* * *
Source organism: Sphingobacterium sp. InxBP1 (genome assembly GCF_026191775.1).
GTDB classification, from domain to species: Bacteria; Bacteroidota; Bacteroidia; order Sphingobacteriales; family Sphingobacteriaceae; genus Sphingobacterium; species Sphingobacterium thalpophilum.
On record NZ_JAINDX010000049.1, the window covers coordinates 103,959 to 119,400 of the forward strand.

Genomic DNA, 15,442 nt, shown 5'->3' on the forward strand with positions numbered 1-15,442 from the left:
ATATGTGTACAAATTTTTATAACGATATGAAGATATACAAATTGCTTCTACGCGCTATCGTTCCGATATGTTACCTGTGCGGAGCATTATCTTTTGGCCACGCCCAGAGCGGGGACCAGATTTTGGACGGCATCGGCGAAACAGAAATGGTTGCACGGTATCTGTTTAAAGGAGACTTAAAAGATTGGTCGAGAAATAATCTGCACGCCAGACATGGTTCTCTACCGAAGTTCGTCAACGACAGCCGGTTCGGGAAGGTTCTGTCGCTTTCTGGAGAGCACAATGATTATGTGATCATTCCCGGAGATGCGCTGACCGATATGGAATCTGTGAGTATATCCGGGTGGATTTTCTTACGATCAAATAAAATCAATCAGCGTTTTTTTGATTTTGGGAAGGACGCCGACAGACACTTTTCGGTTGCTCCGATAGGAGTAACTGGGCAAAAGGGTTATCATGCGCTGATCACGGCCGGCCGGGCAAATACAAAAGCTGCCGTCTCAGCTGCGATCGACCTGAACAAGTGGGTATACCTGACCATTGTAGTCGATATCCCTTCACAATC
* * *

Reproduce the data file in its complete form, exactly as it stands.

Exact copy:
Source organism: Sphingobacterium sp. InxBP1 (genome assembly GCF_026191775.1).
GTDB classification, from domain to species: Bacteria; Bacteroidota; Bacteroidia; order Sphingobacteriales; family Sphingobacteriaceae; genus Sphingobacterium; species Sphingobacterium thalpophilum.
On record NZ_JAINDX010000049.1, the window covers coordinates 103,959 to 119,400 of the forward strand.

Genomic DNA, 15,442 nt, shown 5'->3' on the forward strand with positions numbered 1-15,442 from the left:
ATATGTGTACAAATTTTTATAACGATATGAAGATATACAAATTGCTTCTACGCGCTATCGTTCCGATATGTTACCTGTGCGGAGCATTATCTTTTGGCCACGCCCAGAGCGGGGACCAGATTTTGGACGGCATCGGCGAAACAGAAATGGTTGCACGGTATCTGTTTAAAGGAGACTTAAAAGATTGGTCGAGAAATAATCTGCACGCCAGACATGGTTCTCTACCGAAGTTCGTCAACGACAGCCGGTTCGGGAAGGTTCTGTCGCTTTCTGGAGAGCACAATGATTATGTGATCATTCCCGGAGATGCGCTGACCGATATGGAATCTGTGAGTATATCCGGGTGGATTTTCTTACGATCAAATAAAATCAATCAGCGTTTTTTTGATTTTGGGAAGGACGCCGACAGACACTTTTCGGTTGCTCCGATAGGAGTAACTGGGCAAAAGGGTTATCATGCGCTGATCACGGCCGGCCGGGCAAATACAAAAGCTGCCGTCTCAGCTGCGATCGACCTGAACAAGTGGGTATACCTGACCATTGTAGTCGATATCCCTTCACAATC